Contra: Hard Corps opens to a robotic army assaulting a sprawling future city only to be decimated by a charging tank that ejects your character guns blazing into an active warzone. Not only does this succinctly indicate where the games tonal priorities are, it’s also the designers giving you some honest advice: charge forward until every enemy is demolished. Hard Corps distilled Alien War’s brazen creativity down to its run and gun foundation, creating a single minded epic that is equal parts twitch shooter and blockbuster action flick.
Policenauts was the perfect game to introduce the world to Hideo Kojima’s visual style and keen eye for editing a trailer. Unlike other games at the time, every screenshot from the 1994 ‘Interactive Movie’ could have been ripped from an anime, this one the tale of a man lost in space for the first twenty five years of humanity’s move into off-world colonies. It’s Lethal Weapon in the Gundam timeline with an Aliens setup, starring a blue-haired Mel Gibson. The trailer claims Policenauts is ‘The Next Generation of Snatcher’.
The fact that The Firemen exists is a weird thing. An action game about battling rampaging fires, it shows developer Human Entertainment’s love of the seemingly never-ending onslaught of B-grade action movies that Hollywood farted out in the 80’s. Think Die Hard minus all the cowboy stuff (so not really Die Hard at all, I guess). What’s tragic is that this super American gem never made it State-side. It’s a product that on paper shouldn’t be half as great as it is, and on your SNES shouldn’t have really even ever come out.
It opens with a courteously short introduction to New York on Christmas Eve, circa 2010. As spelled out in the opening sequence, the world hasn’t progressed much in the decade-and-a-half between games release and stories setting, a touch that feels uniquely bold compared to the future trend in 90′s gaming . What should be an evening drowned in alcohol is interrupted as fire engulfs an office building, trapping its employees inside and setting in motion what becomes the games events. It’s a simple premise that places emphasis on solid gameplay and doesn’t try to be more than it is. What it is, is engaging.
Mere seconds after the introduction, you taken control of Pete: our gruff, mustached hero unlucky enough to be first responder on the scene, armed solely with his water hose and a compact list of abilities. Alongside axe wielding, totally forgettable companion Danny, you begin making your way through room after scorching room, fighting fires and rescuing the people trapped inside.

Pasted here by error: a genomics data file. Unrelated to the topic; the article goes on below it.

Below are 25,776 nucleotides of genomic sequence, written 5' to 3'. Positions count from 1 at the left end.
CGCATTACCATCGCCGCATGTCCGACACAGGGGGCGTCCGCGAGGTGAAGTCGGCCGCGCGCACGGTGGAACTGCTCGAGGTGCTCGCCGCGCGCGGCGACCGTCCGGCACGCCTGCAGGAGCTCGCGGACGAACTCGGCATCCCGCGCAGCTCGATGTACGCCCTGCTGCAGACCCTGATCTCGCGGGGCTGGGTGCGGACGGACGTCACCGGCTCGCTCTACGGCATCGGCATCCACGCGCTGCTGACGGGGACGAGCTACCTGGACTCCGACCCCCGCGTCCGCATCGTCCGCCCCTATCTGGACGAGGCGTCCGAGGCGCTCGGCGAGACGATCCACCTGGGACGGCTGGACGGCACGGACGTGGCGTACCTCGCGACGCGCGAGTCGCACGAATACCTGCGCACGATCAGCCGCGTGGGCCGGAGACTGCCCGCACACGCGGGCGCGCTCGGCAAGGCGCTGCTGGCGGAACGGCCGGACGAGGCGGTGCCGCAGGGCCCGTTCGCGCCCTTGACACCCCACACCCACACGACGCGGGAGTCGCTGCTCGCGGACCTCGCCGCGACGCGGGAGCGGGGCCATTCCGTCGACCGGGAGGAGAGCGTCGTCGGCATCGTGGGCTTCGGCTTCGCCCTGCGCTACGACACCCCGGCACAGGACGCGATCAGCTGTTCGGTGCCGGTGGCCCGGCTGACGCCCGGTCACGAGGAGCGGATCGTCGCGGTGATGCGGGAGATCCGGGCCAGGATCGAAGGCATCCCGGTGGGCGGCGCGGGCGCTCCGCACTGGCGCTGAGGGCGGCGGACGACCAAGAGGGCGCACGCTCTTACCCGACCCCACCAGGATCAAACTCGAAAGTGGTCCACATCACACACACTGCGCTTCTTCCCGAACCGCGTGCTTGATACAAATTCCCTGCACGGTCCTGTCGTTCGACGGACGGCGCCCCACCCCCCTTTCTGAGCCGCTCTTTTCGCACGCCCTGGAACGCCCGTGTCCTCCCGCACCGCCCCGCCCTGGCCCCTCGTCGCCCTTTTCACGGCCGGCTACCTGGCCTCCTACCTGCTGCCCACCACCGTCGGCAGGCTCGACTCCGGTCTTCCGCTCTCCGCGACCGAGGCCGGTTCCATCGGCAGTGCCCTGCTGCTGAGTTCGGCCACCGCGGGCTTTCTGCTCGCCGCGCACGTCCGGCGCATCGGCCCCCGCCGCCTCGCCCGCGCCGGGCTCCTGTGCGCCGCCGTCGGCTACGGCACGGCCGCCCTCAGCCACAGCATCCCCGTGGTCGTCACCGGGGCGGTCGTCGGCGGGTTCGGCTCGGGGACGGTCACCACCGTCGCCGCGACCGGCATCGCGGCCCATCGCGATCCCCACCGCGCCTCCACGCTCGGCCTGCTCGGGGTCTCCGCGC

Human really got creative with the variety of enemies coming at you, each with their own behaviors that keep the firefighting fresh. Combine this with the “futuristic” robots that run amuck within the building, and you get some seriously challenging levels and boss fights. As limited as your tools may be, the variety of ways in which they can be implemented, and the degree to which they can be mastered, keeps what could have been a standard top-down action game from becoming as stale as last weeks bar nuts still clinging to Petes’ massive cookie duster.
Despite the whole ‘being a firefighter’ thing, your primary objective quickly changes from putting out the fires, to getting to the next area before the whole building goes down, adding to the sense of “brace for impact” urgency the timer in the corner already drops on you However, the combination of quality enemies, well-planned environments and to-the-point dialogue between your fire-bros work to keep the gameplay frantic yet focued, pushing you ever forward in the right direction.
With The Firemen, the now-defunct Human Entertainment was able to leave its mark on the gaming industry outside of Fire Pro Wrestling or the cult following they garnered with the Clock Tower series. But what is there is entirely fun. And really, it couldn’t have been released at a better time. On the eve of the Playstation’s, release (where its only sequel would appear) when focus would shift from fun to progressive, and decades before todays burgeoning indie-sphere when a buddy firefighting game could easily find a home (or at least a few Kickstarter backers), had The Firemen not come out when it did, it probably never would have at all.
While the game never lets up and stays constantly nerve-inducing, it is insanely short. Difficulty and replay-ability don’t always make up for length, and The Firemen does ultimately suffer for it, especially with it’s lack of 2-player option. I mean, how could they not give you the option to let a buddy join up and control what’s-his-name doing God-knows-what next to you?
Even 20 years later, The Firemen is a strange game. It serves as a reminder, as a representation of the explosive action culture that grasped the world at the time of its release. Not necessarily impactful, but important nonetheless.
DEVELOPER: Human Entertainment